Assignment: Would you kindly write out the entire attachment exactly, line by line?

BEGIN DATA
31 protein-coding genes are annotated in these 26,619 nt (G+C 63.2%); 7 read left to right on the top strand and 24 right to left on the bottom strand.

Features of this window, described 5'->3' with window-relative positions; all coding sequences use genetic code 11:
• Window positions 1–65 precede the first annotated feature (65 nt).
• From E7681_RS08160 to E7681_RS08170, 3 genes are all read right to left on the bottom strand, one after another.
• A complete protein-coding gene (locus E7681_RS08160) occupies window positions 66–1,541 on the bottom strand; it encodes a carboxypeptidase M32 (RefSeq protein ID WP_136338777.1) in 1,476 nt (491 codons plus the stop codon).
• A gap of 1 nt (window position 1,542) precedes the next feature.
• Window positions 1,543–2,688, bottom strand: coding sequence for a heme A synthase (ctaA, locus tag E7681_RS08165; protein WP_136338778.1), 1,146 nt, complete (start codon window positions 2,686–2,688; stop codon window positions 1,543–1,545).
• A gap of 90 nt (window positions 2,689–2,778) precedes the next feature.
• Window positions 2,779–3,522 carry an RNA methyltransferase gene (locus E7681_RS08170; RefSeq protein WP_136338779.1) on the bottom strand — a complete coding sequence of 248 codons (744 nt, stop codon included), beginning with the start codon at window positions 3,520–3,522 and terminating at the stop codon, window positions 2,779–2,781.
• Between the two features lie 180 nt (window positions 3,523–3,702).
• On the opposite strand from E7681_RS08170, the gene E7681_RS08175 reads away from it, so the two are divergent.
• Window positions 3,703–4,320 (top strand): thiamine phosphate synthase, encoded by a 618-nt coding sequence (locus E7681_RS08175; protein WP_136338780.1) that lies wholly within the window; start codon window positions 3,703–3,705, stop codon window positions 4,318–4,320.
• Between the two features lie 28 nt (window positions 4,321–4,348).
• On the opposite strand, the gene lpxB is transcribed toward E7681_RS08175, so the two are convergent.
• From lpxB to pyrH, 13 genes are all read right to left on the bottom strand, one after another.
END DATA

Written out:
31 protein-coding genes are annotated in these 26,619 nt (G+C 63.2%); 7 read left to right on the top strand and 24 right to left on the bottom strand.

Features of this window, described 5'->3' with window-relative positions; all coding sequences use genetic code 11:
• Window positions 1–65 precede the first annotated feature (65 nt).
• From E7681_RS08160 to E7681_RS08170, 3 genes are all read right to left on the bottom strand, one after another.
• A complete protein-coding gene (locus E7681_RS08160) occupies window positions 66–1,541 on the bottom strand; it encodes a carboxypeptidase M32 (RefSeq protein ID WP_136338777.1) in 1,476 nt (491 codons plus the stop codon).
• A gap of 1 nt (window position 1,542) precedes the next feature.
• Window positions 1,543–2,688, bottom strand: coding sequence for a heme A synthase (ctaA, locus tag E7681_RS08165; protein WP_136338778.1), 1,146 nt, complete (start codon window positions 2,686–2,688; stop codon window positions 1,543–1,545).
• A gap of 90 nt (window positions 2,689–2,778) precedes the next feature.
• Window positions 2,779–3,522 carry an RNA methyltransferase gene (locus E7681_RS08170; RefSeq protein WP_136338779.1) on the bottom strand — a complete coding sequence of 248 codons (744 nt, stop codon included), beginning with the start codon at window positions 3,520–3,522 and terminating at the stop codon, window positions 2,779–2,781.
• Between the two features lie 180 nt (window positions 3,523–3,702).
• On the opposite strand from E7681_RS08170, the gene E7681_RS08175 reads away from it, so the two are divergent.
• Window positions 3,703–4,320 (top strand): thiamine phosphate synthase, encoded by a 618-nt coding sequence (locus E7681_RS08175; protein WP_136338780.1) that lies wholly within the window; start codon window positions 3,703–3,705, stop codon window positions 4,318–4,320.
• Between the two features lie 28 nt (window positions 4,321–4,348).
• On the opposite strand, the gene lpxB is transcribed toward E7681_RS08175, so the two are convergent.
• From lpxB to pyrH, 13 genes are all read right to left on the bottom strand, one after another.